By Tatiana Sanchez
The San Diego Union-Tribune.
Brighton Zeuner was cool and collected as she took on the bowl in black sneakers, skinny jeans and a “Vans” T-shirt. The 11-year-old has been skating for three years and said she travels around the world with her family to participate in skating competitions.
But Saturday she was able to compete on her home turf, at Encinitas Community Park.
She was among 100 or so top amateur and professional female skateboarders of all ages who faced off in a skateboarding competition at new 44-acre park on Santa Fe Drive. Organizers said many women signed up on the spot as the day wore on.
“This is my home bowl and I’m really stoked to see all these girls because I travel around the world with them to see their home bowls,” Zeuner said, referring to the skate ramp shaped like an empty swimming pool. “It’s really cool to see them at my home bowl.
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It’s really exciting.”
Zeuner participated in the 14-and-under age division. Her moves included 360-degree rotations and inverts, a trick where the skater grabs her board and puts a hand on the coping of the skateboard ramp so that they’re balancing on the “lip” of the ramp.
She finished off her performance with a round of high-fives from family and fellow skaters.
“It’s just a great vibe and community,” she said.
The event was hosted by Exposure, a group of volunteers with a mission to empower women through skateboarding. The group, which also runs the nonprofit, Exposure Skate, aims to spread awareness about domestic violence and donates a portion of its event proceeds to local shelters.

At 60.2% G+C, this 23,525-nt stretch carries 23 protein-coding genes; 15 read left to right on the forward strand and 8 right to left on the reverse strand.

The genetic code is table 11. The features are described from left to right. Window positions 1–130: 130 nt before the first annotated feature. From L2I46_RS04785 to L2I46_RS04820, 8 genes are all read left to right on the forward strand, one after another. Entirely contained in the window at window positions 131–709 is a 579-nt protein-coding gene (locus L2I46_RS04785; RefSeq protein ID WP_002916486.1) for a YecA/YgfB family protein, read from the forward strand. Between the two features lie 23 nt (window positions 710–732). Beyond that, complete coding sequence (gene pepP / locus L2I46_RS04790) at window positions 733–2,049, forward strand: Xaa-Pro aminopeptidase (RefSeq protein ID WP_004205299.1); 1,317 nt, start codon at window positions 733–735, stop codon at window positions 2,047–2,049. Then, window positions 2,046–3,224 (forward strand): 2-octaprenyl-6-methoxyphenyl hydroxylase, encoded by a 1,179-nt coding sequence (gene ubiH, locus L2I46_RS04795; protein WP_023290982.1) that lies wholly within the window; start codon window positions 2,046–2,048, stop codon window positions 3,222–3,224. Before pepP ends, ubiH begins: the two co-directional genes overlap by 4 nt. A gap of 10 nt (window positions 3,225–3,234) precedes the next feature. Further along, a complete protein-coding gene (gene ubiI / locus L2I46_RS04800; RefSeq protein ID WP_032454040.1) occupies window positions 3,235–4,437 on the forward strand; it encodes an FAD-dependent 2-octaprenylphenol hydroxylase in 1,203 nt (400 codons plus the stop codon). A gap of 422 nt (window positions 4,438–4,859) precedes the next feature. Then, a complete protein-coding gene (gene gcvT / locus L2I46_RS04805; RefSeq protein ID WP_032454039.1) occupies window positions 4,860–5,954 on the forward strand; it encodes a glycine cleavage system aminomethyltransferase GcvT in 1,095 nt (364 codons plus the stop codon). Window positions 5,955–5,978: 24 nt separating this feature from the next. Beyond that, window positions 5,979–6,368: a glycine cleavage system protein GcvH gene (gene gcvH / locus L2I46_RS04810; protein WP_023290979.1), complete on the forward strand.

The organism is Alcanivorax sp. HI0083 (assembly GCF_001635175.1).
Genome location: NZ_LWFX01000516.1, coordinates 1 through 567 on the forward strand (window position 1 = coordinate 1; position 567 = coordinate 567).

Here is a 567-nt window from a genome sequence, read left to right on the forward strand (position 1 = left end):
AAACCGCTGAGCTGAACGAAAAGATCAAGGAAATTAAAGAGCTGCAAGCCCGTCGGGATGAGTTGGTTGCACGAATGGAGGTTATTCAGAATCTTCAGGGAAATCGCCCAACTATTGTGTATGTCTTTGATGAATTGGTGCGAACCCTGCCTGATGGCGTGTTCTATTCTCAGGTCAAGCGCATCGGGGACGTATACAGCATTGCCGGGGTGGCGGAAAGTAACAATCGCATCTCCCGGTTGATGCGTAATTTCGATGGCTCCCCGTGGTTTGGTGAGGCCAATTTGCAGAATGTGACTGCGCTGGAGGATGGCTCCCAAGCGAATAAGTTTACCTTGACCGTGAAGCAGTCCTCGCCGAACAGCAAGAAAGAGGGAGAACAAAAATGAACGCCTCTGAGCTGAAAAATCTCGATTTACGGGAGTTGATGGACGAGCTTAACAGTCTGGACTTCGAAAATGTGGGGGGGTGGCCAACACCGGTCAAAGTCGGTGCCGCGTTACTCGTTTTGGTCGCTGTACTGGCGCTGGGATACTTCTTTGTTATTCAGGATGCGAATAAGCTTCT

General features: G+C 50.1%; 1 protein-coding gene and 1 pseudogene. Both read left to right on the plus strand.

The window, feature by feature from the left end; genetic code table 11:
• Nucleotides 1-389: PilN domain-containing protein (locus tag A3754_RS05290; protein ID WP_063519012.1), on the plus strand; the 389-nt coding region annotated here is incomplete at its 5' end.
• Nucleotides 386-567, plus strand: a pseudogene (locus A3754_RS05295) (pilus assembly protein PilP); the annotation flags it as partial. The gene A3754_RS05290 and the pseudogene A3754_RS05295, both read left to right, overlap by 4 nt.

Co-founders Lesli Cohen and Amelia Brodka have said they want the event to be a premiere destination for women’s skateboarding.
“We have every walk of life and every age group (at the event). And it’s not just about women, it’s having the boys support,” Cohen said. “It’s about bringing everyone together to celebrate women and expose them, because they’ve been left behind.”
The group won city permission in June to host the annual event at the park for the first time.
Proceeds from the event went to Carol’s House, an emergency shelter in Encinitas for survivors of domestic abuse.
“A lot of these kids at the shelters are skaters, so it’s just a perfect fit,” Cohen said.
For the first time this year, the competition included street discipline — making use of items like benches and stair rails — alongside bowl and vert, or skating on an inclined ramp.
Attendees also participated in free Sambazon Yoga and learn-to-skate clinics.
An array of vendors sold skateboarding accessories, crafts and healthy food options.
Cohen said she and Brodka wanted to educate participants about healthier lifestyle options, whether that means eating healthier or caring for the environment.
David Acero of Fullerton looked on at the park’s skate plaza Saturday, where his niece was set to compete.
“We thought we’d come down and support her,” he said. “I just hope that this goes on so we can come and see it again.”